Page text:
Applied Mathematics Seminar: “Chaos and Levy Walks in Swarming Bacteria”

Join the Department of Mathematics, Applied Mathematics, and Statistics (MAMS) on October 31, 2018 for an Applied Mathematics Seminar given by Gill Ariel, Associate Professor, Bar-llan University Department of Mathematics.  Dr. Ariel will speak on “Chaos and Levy Walks in Swarming Bacteria.” The seminar will be held in Yost 306, from 3:15 – 4:15 PM.

Abstract: Bacterial swarming is a collective mode of motion in which cells migrate rapidly over surfaces. Swarming is typically characterized by densely packed groups moving in coherent patterns of whirls and flows. Recent experiments showed that within such dense swarms, bacteria are performing super-diffusion that is consistent with Levy walks – random processes in which the Gaussian central limit theorem fails. We present a simple model of a spheroidal, self-propelled particle, moving in the effective, vortex-like flow generated by all other bacteria. Mathematically, the model presents a new mechanism for Levy walks in chaotic maps that are reversible but not volume preserving. Levy walking emerges from sticking close to regular, fractal-like areas with multiscale periodicities. A bifurcation separates a chaotic, super-diffusive regime and a regular, ballistic one. Biologically, it explains how cells can fine-tune the geometric properties of their trajectories.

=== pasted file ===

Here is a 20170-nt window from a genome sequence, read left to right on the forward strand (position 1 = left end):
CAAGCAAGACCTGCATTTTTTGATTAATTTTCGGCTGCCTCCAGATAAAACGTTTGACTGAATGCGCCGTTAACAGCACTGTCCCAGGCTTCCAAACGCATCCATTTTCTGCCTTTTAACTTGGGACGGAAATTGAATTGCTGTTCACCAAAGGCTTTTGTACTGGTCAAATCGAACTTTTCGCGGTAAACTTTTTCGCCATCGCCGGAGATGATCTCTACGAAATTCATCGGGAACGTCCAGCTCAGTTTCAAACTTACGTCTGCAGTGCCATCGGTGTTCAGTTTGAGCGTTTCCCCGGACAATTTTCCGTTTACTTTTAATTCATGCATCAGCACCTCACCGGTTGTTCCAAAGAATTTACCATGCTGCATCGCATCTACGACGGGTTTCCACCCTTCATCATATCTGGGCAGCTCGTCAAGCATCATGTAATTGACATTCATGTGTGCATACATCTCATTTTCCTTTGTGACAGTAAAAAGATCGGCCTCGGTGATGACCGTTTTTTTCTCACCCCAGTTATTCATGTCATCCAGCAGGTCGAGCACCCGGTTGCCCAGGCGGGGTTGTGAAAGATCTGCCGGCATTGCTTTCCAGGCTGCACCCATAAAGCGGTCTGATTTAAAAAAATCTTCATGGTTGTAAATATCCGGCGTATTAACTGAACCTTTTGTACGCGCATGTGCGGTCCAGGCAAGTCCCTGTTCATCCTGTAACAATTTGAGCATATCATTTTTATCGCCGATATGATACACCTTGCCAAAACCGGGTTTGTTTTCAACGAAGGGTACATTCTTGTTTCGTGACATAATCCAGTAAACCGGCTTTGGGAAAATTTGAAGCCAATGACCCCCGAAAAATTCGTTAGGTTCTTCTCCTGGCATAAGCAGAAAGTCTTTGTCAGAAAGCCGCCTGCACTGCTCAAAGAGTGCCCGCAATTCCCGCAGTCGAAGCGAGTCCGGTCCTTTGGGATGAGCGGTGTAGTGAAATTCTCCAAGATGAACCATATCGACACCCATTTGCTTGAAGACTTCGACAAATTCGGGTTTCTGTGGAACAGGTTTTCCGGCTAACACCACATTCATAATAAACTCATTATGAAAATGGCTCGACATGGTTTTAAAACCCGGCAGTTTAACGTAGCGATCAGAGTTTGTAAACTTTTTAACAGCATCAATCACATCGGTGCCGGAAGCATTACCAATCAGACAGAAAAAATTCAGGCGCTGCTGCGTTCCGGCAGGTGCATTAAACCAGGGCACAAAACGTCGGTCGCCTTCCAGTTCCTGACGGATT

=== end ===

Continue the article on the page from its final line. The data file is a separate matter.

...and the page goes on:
Joint work with Avraham Be’er (BGU) and Andy Reynolds (Rothamsted Research, UK).

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